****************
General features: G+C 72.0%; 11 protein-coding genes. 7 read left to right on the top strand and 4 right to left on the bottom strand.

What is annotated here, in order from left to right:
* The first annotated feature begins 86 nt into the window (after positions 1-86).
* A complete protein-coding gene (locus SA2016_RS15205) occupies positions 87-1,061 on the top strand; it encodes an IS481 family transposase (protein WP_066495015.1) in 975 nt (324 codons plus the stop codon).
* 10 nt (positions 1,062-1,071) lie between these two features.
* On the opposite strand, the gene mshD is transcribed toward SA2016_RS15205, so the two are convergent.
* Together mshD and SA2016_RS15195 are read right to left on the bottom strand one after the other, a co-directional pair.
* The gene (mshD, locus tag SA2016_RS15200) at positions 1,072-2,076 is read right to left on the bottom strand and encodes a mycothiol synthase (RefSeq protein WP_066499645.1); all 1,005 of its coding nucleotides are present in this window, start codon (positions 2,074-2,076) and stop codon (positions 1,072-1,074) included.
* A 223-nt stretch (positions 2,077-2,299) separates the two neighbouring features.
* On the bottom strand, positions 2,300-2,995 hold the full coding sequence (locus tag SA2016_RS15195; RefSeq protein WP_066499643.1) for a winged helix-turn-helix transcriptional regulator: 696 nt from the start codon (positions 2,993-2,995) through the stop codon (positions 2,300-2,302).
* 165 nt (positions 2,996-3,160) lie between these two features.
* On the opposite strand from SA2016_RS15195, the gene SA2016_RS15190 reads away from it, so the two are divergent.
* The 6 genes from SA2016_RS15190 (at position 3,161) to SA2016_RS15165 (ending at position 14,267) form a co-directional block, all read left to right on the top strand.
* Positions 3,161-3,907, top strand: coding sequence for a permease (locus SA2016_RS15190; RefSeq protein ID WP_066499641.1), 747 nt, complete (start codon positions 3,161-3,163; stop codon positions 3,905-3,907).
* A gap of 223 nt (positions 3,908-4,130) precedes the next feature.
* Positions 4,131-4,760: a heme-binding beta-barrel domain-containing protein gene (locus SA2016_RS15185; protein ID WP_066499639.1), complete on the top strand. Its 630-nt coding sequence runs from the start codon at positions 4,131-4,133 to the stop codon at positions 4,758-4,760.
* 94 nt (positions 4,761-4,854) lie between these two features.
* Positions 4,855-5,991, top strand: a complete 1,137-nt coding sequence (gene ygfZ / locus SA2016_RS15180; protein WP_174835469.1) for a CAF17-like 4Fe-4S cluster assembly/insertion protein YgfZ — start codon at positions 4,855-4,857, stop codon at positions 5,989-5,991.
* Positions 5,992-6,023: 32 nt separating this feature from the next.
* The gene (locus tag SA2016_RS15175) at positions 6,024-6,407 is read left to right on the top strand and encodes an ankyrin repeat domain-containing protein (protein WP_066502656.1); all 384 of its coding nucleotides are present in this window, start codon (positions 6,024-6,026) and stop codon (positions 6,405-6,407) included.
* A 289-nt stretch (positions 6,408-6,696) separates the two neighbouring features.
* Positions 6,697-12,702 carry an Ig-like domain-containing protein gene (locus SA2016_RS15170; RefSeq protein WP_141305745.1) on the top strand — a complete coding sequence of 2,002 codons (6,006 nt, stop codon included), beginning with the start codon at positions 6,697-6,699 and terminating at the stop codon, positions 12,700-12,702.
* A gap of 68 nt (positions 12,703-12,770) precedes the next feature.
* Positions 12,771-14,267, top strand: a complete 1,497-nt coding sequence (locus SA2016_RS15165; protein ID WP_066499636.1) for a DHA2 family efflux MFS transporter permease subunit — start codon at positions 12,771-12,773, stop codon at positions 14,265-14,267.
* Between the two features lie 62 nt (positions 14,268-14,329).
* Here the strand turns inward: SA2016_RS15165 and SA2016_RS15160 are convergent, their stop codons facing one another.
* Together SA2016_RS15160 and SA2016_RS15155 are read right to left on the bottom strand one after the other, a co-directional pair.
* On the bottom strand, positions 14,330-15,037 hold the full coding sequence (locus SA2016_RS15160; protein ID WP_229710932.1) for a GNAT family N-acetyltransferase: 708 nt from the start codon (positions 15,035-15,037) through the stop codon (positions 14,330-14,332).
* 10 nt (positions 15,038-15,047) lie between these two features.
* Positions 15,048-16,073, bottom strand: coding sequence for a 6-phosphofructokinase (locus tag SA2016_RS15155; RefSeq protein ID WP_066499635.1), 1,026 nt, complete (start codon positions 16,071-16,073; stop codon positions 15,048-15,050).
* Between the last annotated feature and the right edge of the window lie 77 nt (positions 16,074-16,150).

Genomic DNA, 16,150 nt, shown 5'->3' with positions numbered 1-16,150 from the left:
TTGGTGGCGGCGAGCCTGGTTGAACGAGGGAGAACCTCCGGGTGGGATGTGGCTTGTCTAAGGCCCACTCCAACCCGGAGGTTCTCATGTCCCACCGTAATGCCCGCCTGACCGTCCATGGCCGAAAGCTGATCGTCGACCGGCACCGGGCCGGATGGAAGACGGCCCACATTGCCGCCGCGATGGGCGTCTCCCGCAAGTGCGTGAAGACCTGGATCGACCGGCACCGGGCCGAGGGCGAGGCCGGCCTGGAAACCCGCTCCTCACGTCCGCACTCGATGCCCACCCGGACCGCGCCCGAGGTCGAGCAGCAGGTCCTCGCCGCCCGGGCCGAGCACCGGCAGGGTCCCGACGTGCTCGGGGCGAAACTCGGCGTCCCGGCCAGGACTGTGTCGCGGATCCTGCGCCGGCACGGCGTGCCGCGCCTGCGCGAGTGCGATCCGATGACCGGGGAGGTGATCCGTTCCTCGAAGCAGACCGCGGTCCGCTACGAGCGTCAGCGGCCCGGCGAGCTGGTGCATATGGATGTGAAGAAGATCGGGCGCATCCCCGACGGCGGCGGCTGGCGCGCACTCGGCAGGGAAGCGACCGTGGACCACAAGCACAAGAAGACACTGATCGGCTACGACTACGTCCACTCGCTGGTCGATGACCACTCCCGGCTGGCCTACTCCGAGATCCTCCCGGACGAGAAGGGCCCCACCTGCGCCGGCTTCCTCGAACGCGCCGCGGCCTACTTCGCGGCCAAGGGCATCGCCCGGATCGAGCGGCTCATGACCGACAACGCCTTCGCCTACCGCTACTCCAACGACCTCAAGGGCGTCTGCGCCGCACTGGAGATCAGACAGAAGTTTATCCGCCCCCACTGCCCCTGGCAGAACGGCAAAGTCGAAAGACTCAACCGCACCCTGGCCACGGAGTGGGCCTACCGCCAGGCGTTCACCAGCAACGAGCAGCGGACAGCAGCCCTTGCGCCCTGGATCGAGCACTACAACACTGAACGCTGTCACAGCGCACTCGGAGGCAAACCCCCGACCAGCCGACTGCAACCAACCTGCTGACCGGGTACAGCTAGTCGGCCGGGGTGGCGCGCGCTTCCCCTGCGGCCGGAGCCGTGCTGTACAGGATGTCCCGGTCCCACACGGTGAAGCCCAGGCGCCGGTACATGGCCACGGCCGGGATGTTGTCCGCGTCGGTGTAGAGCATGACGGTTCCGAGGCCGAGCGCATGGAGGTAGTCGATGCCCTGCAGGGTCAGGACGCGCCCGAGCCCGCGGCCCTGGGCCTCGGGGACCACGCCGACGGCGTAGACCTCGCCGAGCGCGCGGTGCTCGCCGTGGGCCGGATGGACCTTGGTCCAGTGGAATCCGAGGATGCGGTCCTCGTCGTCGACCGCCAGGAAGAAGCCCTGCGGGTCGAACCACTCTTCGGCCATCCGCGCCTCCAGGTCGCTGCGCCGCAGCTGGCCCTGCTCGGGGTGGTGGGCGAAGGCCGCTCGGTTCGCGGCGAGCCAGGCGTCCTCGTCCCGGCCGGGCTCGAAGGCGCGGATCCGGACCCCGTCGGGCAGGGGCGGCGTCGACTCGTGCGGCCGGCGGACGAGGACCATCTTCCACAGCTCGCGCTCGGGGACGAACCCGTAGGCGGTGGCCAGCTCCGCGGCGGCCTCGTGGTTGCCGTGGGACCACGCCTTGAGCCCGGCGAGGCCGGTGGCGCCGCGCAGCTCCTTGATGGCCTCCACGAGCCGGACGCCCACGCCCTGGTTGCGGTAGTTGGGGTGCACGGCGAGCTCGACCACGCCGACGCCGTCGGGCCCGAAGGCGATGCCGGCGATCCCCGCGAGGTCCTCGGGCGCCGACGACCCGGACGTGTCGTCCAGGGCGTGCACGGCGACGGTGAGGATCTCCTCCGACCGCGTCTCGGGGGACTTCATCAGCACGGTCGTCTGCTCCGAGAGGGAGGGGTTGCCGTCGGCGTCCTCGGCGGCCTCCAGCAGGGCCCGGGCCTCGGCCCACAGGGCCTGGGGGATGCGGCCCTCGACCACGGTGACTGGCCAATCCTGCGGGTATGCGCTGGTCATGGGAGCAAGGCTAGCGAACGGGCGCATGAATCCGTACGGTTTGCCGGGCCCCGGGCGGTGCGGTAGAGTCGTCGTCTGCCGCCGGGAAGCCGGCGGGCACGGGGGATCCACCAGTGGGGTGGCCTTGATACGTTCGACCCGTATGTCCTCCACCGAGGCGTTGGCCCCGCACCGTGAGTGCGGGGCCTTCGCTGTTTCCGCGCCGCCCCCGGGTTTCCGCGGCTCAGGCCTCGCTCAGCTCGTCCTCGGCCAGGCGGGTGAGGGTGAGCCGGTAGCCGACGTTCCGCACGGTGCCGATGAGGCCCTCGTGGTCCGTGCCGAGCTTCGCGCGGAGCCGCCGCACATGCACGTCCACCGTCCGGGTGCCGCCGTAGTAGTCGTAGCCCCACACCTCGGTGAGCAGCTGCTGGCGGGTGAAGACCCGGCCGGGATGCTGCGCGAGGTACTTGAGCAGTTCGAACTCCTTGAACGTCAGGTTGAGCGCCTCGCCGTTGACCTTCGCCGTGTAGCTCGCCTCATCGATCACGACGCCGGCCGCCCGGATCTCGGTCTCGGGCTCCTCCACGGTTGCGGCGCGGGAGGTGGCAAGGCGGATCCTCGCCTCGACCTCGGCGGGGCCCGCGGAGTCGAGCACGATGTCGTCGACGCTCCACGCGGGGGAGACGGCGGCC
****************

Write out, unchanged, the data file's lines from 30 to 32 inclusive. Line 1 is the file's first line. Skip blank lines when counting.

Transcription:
* Positions 15,048-16,073, bottom strand: coding sequence for a 6-phosphofructokinase (locus tag SA2016_RS15155; RefSeq protein ID WP_066499635.1), 1,026 nt, complete (start codon positions 16,071-16,073; stop codon positions 15,048-15,050).
* Between the last annotated feature and the right edge of the window lie 77 nt (positions 16,074-16,150).

Genomic DNA, 16,150 nt, shown 5'->3' with positions numbered 1-16,150 from the left: